Experience Shakespeare’s Globe at Chilham Castle
- Credit: Archant
Refuge and displacement are the themes for a trio of Shakespeare’s plays touring the UK this summer, with Chilham Castle the first stop
After last year’s success, Chilham Castle, in association with Canterbury Festival, welcomes back Shakespeare’s Globe on Tour to its beautiful castle grounds.
Brendan O’Hea is directing a trio of The Bard’s great plays , from 17 to 19 May, all of which explore the themes of refuge and displacement.
Pericles, The Comedy of Errors and Twelfth Night will be performed across three days, with both matinee and evening performances, in the same style as a touring production would have been staged in the 17th century, with a stripped-back booth stage and a small, highly versatile troupe of actors.
The cast will not only be taking on multiple roles across all three plays, but also playing musical instruments. The players will unravel these three timeless tales of those who have crossed seas and lost their families, are seeking lost homes, and finding out what belonging truly means to them – themes that are effortlessly relatable within today’s troubled society.
A new development for this year is that, for the first time ever, Chilham Castle is hosting glamping in conjunction with Events Under Canvas to provide an extra-special element to your Shakespeare weekend.
So, when you’re not watching the performances, you can relax in a fully equipped bell tent, with the Castle as your backdrop, enjoy an exclusive tipi bar, street food and log fires in this quintessential Kentish setting.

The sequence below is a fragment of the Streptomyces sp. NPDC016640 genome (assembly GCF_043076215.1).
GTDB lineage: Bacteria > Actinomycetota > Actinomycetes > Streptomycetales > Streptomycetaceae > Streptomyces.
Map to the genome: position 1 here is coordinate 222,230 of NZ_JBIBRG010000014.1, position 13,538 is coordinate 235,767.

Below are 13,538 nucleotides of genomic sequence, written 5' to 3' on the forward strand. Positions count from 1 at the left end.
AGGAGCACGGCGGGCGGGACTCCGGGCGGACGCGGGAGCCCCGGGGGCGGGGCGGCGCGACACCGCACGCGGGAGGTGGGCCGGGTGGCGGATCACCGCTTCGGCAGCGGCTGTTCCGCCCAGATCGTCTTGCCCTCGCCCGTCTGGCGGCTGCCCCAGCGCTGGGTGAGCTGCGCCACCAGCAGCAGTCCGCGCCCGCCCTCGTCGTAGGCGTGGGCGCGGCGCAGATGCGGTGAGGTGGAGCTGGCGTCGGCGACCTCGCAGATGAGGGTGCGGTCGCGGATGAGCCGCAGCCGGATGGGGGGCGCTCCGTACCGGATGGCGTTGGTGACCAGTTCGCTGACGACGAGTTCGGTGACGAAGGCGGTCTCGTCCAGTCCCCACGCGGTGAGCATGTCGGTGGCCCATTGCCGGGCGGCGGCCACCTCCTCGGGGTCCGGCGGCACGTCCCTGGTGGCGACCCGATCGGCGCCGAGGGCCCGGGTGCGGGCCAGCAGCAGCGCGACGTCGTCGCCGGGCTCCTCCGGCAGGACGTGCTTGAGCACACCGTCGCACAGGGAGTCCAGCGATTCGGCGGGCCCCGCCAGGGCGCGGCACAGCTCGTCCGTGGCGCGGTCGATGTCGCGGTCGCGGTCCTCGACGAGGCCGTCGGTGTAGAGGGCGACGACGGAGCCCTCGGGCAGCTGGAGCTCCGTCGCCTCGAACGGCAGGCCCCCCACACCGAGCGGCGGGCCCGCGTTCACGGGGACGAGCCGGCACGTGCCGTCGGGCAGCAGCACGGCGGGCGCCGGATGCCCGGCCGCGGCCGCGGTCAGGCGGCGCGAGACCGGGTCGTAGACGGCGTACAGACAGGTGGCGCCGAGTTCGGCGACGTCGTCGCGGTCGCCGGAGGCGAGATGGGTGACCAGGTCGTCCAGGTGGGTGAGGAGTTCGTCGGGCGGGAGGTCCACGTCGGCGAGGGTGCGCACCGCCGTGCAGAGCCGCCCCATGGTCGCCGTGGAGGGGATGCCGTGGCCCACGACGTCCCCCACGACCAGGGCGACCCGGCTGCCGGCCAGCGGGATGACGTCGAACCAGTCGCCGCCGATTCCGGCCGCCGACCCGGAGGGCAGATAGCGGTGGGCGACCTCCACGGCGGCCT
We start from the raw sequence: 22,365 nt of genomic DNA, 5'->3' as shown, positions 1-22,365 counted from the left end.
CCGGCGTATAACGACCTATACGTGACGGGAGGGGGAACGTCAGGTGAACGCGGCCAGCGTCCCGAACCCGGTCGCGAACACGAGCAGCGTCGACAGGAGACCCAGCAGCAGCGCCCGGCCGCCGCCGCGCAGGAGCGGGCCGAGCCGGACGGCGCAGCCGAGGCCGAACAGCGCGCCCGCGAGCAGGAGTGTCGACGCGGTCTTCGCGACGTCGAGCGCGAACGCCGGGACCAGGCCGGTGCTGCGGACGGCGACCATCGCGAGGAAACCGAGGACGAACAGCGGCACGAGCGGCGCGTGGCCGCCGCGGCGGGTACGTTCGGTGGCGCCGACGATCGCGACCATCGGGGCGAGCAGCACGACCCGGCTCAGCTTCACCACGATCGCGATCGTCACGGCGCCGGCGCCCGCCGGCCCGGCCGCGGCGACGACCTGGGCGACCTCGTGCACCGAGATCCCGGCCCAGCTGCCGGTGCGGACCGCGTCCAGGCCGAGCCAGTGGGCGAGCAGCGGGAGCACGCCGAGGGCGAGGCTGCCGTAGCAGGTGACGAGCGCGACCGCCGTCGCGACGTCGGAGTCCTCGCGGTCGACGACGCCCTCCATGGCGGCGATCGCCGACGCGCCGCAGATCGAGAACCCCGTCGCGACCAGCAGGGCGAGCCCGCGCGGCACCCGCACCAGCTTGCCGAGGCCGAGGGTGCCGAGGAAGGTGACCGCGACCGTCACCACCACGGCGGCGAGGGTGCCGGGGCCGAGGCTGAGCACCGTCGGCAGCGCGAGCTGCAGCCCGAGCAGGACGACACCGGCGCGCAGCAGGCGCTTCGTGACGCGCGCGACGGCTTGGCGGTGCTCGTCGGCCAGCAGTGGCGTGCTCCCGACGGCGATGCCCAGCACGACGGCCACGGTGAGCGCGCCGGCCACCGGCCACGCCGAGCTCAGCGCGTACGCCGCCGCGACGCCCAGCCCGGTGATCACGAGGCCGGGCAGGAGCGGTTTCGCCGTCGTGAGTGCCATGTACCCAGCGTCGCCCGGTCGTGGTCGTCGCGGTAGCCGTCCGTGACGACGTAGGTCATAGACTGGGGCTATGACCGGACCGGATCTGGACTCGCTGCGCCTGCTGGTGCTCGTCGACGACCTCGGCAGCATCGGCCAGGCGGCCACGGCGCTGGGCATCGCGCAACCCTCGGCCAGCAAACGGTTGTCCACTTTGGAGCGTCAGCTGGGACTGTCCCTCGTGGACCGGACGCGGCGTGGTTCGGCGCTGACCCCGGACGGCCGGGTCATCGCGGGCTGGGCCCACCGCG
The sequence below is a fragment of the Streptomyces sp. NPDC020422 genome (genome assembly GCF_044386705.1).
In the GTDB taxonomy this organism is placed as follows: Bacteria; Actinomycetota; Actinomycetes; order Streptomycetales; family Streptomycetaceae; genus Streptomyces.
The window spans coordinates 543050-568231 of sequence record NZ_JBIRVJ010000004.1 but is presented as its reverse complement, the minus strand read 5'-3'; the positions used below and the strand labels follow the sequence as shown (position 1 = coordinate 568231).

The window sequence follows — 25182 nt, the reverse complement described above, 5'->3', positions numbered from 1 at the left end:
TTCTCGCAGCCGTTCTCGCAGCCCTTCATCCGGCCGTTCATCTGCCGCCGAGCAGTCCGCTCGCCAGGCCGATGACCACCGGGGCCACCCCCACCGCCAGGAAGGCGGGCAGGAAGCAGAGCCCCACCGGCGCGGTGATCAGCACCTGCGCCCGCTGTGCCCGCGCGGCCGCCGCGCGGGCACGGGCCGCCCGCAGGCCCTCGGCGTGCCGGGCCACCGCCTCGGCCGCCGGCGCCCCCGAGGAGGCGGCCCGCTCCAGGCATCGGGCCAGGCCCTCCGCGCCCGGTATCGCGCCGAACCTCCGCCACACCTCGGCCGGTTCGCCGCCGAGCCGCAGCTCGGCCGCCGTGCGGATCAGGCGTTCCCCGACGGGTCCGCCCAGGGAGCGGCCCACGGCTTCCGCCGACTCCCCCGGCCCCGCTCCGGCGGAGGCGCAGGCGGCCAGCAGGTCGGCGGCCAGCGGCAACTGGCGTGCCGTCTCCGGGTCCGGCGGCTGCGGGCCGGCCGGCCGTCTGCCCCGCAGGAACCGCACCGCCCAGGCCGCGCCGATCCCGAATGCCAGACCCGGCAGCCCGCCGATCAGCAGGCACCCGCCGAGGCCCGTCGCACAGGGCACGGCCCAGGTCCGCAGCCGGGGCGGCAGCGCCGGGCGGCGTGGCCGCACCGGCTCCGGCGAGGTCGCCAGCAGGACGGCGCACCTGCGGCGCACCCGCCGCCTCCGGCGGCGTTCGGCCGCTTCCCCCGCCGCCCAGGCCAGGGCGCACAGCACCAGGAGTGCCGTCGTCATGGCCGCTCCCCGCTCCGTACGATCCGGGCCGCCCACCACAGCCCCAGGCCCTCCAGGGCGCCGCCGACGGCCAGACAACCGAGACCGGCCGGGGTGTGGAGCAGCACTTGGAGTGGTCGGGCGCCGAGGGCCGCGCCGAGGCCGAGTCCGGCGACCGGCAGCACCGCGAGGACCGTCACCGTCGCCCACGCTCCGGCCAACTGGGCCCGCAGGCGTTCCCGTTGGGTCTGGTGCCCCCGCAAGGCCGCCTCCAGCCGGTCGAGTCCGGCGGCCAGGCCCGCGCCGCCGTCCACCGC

- 1 5 of the best cycle cafés in Lancashire
- 2 A haunting Cotswolds memoir of growing up in a ménage à trois in the 1950s
- 3 20 of the best places to eat out in St Ives
- 4 How the Goosnargh Gin distillery bounced back from adversity
- 5 Martin Clunes shares his favourite local places in Dorset
- 6 20 of the best restaurants in Hertfordshire
- 7 6 waterfall walks in Derbyshire and the Peak District
- 8 The best second-hand bookshops in Suffolk
- 9 The best places to visit on a short break in Glossop
- 10 7 scenic coastal walks to try in Somerset (with cafes on the way)
Find out more
With sold-out performances last year, you won’t want to miss out. Buy tickets from £10 per performance at: www.shakespearesglobe.com. Or enjoy VIP access including a Champagne and canapé reception in the Castle’s Great Hall for £50.
For further information about this event and the Glamping opportunities, please visit www.chilham-castle.co.uk
Shakespeare’s Globe on Tour is kindly sponsored by Taittinger & Ashford Borough Council and is in association with Canterbury Festival.
Friday 17 May
7pm – Pericles
Saturday 18 May
2pm - The Comedy of Errors
7pm - Twelfth Night
Sunday 19 May
12.30pm - Twelfth Night
6pm - The Comedy of Errors
Standard seat: £30
Premier seat: £50
Premier Seats includes reception held in the Castle’s Great Hall with Champagne and canapés, exclusive entry through front gate and parking on hardstanding outside the Castle.
Chilham Castle, Chilham, nr Canterbury CT4 8DB
The Comedy of Errors
Take one pair of estranged twin brothers (both named Antipholus) and one pair of estranged twin servants (both named Dromio), both pairs separated at sea. Add a dash of mistaken identity and throw them into a city with a reputation for sorcery, and you have all the ingredients for theatrical chaos…